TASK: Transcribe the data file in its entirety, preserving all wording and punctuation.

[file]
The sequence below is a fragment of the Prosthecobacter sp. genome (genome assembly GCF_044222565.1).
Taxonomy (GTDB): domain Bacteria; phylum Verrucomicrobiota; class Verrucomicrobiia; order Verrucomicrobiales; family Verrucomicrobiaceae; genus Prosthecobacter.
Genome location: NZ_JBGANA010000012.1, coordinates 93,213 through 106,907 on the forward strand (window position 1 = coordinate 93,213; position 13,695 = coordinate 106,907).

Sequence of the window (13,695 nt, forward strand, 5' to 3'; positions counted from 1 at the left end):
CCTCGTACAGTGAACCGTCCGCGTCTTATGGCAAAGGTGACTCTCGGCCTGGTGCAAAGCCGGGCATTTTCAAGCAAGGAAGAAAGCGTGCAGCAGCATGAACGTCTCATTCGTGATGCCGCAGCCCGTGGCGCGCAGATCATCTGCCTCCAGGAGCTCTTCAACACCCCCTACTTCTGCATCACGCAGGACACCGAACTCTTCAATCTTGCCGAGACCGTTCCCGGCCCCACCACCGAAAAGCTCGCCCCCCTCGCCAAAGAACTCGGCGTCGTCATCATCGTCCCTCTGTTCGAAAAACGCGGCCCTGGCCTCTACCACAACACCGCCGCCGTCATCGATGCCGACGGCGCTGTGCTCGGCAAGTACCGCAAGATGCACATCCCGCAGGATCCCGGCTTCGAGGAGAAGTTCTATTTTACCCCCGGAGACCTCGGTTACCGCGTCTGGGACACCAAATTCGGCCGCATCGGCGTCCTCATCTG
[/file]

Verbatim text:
The sequence below is a fragment of the Prosthecobacter sp. genome (genome assembly GCF_044222565.1).
Taxonomy (GTDB): domain Bacteria; phylum Verrucomicrobiota; class Verrucomicrobiia; order Verrucomicrobiales; family Verrucomicrobiaceae; genus Prosthecobacter.
Genome location: NZ_JBGANA010000012.1, coordinates 93,213 through 106,907 on the forward strand (window position 1 = coordinate 93,213; position 13,695 = coordinate 106,907).

Sequence of the window (13,695 nt, forward strand, 5' to 3'; positions counted from 1 at the left end):
CCTCGTACAGTGAACCGTCCGCGTCTTATGGCAAAGGTGACTCTCGGCCTGGTGCAAAGCCGGGCATTTTCAAGCAAGGAAGAAAGCGTGCAGCAGCATGAACGTCTCATTCGTGATGCCGCAGCCCGTGGCGCGCAGATCATCTGCCTCCAGGAGCTCTTCAACACCCCCTACTTCTGCATCACGCAGGACACCGAACTCTTCAATCTTGCCGAGACCGTTCCCGGCCCCACCACCGAAAAGCTCGCCCCCCTCGCCAAAGAACTCGGCGTCGTCATCATCGTCCCTCTGTTCGAAAAACGCGGCCCTGGCCTCTACCACAACACCGCCGCCGTCATCGATGCCGACGGCGCTGTGCTCGGCAAGTACCGCAAGATGCACATCCCGCAGGATCCCGGCTTCGAGGAGAAGTTCTATTTTACCCCCGGAGACCTCGGTTACCGCGTCTGGGACACCAAATTCGGCCGCATCGGCGTCCTCATCTG